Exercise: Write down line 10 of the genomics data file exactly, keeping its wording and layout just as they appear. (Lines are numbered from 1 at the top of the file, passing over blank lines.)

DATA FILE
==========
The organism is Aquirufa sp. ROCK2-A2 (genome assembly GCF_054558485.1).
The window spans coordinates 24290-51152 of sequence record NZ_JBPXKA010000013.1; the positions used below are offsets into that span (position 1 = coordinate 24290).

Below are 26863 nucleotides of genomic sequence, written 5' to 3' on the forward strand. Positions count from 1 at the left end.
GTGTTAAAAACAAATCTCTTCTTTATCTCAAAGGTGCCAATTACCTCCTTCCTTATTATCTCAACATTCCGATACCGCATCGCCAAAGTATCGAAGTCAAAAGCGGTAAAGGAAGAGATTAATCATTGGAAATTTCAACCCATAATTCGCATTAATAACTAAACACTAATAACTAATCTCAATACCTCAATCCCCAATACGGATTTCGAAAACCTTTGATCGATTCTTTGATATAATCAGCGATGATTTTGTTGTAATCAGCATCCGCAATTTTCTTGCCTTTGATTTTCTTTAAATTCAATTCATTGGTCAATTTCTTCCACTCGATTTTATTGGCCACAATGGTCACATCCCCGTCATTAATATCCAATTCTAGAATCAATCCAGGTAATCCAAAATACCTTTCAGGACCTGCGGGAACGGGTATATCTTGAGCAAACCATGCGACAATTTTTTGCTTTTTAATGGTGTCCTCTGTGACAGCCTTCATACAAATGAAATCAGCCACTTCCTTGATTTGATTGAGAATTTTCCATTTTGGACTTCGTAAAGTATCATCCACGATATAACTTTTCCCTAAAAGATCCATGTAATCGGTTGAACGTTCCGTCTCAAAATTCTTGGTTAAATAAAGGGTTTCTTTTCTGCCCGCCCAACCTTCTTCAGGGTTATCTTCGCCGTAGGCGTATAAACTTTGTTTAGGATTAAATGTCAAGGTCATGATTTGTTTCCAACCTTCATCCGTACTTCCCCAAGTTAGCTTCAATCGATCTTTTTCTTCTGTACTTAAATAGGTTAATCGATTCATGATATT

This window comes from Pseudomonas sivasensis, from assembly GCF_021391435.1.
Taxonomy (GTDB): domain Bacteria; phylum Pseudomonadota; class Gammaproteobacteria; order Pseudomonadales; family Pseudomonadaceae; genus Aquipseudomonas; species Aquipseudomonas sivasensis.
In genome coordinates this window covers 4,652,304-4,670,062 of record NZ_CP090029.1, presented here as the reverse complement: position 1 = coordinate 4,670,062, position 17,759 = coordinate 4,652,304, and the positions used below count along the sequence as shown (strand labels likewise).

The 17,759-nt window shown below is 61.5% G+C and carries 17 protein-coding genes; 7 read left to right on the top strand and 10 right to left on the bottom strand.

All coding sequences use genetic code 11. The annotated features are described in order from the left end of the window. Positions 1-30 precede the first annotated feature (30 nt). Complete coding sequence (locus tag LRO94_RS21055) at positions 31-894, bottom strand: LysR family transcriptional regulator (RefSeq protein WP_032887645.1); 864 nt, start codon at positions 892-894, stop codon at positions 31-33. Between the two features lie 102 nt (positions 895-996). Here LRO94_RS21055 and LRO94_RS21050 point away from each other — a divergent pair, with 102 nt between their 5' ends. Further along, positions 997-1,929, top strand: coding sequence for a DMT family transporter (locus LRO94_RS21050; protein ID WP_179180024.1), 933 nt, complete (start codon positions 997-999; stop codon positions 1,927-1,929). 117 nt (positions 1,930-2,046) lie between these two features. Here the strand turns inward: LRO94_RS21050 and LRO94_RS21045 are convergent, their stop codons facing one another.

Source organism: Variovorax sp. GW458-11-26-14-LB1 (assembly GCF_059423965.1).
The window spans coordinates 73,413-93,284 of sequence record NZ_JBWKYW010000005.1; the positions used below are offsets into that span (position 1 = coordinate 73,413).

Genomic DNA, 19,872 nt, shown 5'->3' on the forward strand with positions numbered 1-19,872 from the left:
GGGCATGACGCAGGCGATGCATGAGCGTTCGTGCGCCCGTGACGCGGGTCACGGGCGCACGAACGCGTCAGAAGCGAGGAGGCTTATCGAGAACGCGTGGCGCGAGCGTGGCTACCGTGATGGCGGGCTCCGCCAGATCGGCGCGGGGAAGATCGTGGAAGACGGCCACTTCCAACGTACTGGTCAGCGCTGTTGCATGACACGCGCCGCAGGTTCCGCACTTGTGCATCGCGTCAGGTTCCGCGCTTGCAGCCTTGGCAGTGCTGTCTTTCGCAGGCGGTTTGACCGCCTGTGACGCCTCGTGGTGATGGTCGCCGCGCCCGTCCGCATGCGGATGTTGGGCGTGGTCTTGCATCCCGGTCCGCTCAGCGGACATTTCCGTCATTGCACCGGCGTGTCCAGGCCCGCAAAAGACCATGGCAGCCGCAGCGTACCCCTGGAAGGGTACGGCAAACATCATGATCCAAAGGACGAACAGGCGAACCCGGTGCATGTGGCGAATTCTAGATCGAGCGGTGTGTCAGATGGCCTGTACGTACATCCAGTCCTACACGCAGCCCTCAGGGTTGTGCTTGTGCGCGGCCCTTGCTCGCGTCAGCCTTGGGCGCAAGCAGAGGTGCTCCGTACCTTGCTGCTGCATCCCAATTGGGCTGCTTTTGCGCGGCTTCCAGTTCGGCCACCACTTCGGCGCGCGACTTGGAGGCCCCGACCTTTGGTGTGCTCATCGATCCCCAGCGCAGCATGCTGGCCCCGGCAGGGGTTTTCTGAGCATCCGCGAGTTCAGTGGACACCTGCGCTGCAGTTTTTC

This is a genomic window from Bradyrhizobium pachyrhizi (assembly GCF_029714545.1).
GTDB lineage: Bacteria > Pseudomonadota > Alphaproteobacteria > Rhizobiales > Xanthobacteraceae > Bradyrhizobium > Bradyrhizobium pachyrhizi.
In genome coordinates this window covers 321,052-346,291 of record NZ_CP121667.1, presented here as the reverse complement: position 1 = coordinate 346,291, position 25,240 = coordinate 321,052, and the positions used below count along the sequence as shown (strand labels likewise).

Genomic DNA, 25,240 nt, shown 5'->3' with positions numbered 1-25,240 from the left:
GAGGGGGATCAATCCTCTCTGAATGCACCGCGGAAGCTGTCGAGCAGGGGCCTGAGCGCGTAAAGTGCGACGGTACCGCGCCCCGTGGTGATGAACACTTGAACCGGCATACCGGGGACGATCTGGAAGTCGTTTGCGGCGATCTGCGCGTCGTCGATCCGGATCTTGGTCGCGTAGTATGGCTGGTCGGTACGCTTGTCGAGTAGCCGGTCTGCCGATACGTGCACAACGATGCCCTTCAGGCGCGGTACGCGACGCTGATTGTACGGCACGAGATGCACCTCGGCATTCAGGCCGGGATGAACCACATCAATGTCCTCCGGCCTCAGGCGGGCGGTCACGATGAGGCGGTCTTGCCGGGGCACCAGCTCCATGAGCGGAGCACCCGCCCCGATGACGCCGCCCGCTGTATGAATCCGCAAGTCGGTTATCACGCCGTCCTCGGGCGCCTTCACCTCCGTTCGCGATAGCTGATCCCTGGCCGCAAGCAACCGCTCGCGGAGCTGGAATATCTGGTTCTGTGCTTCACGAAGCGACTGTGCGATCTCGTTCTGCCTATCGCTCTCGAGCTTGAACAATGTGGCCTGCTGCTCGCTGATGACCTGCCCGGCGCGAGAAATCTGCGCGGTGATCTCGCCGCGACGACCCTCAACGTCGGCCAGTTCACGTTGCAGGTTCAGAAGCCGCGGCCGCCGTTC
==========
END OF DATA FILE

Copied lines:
Source organism: Variovorax sp. GW458-11-26-14-LB1 (assembly GCF_059423965.1).